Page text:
Retire right


Retire right

May 01, 2007
By staff

Q: How do I know whether I have the right retirement plan to meet my objectives? How do I evaluate my plan?

"The right retirement plan centers on saving enough money every year," says Veterinary Economics Editorial Advisory Board member Gary I. Glassman, CPA, a partner with Burzenski and Co. PC in East Haven, Conn. But how do you know what's enough? Here's one way to find out:

1. Determine the annual amount (after taxes) that you'll need to live comfortably during your retirement.
2. Multiply by 20.
3. Subtract what you've saved already.
4. Divide by the number of years you have left until you can retire.

Gary I. Glassman
This is the amount you should be saving every year. Many programs exist to help you and your employees reach your retirement objectives. The programs are easy to implement, but choosing the right one isn't easy, Glassman says. SIMPLE, 401(k), profit-sharing, defined-benefit, and SEP plans all have different parameters and requirements. When selecting one for your practice, Glassman recommends looking at your own retirement needs first. "Ask a pension specialist to show you how various plans would affect your cash flow and tax savings," he says.

If you're an employee, you don't have much control over what your employer offers, but maximize your savings into the plan anyway. If you need to save more than you can through your employer, consider contributing to an IRA also: a Roth IRA if you're young and in a low tax bracket, a deductible IRA if you're older and in a high tax bracket. Consult your tax and pension specialist to make sure you have the best possible chance of reaching your savings objectives, Glassman says.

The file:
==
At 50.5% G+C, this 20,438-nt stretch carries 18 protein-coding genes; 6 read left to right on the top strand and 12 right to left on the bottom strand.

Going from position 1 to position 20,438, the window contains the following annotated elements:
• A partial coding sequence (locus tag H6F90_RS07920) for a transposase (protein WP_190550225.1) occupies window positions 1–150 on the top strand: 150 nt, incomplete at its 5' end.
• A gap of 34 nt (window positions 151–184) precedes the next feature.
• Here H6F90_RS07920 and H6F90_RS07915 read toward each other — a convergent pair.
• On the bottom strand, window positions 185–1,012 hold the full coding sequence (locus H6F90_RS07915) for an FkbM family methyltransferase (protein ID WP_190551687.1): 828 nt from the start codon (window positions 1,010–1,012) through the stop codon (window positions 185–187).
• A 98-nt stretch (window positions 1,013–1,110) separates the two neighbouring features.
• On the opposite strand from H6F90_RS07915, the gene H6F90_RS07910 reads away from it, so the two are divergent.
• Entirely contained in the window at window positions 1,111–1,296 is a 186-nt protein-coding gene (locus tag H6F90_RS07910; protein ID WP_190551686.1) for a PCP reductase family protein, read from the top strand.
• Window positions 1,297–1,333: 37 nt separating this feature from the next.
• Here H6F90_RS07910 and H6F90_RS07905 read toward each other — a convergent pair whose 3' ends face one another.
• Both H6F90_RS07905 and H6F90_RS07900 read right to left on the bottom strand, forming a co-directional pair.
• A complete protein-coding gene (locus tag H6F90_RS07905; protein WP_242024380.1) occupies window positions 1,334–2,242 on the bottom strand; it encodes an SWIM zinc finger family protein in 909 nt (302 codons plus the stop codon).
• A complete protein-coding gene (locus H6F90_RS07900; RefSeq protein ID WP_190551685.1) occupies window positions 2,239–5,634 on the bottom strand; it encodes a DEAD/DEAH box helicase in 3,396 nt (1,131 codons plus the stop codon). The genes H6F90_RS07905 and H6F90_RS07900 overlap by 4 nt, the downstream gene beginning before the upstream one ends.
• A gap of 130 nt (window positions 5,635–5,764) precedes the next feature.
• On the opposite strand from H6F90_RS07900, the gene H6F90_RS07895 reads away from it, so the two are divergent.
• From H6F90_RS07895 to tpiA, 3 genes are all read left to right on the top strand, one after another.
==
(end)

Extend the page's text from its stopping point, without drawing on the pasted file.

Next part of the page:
Hot topics on dvm360

Veterinarians: Your clients are going to Google with these cat questions

Search engine shares the top 10 questions people asked about dogs and cats in 2014.

Vetcetera: The complex topic of canine fear-related aggression

A guided tour of resources for addressing this popular and complicated subject, featuring advice from Dr. John Ciribassi.

Reality TV and the veterinarian: Discussing mainstream dog training advice with clients

Your clients may be getting behavior advice from cable TV. Get your opinion in the mix.

Blog: Election results pose obstacles for veterinary prescription law

Flip in U.S. Senate's majority may slow progress of Fairness to Pet Owners Act.

7 steps to a better relationship between veterinarians and rescue groups

A DVM in the city shares his advice to veterinary practices for working with rescues.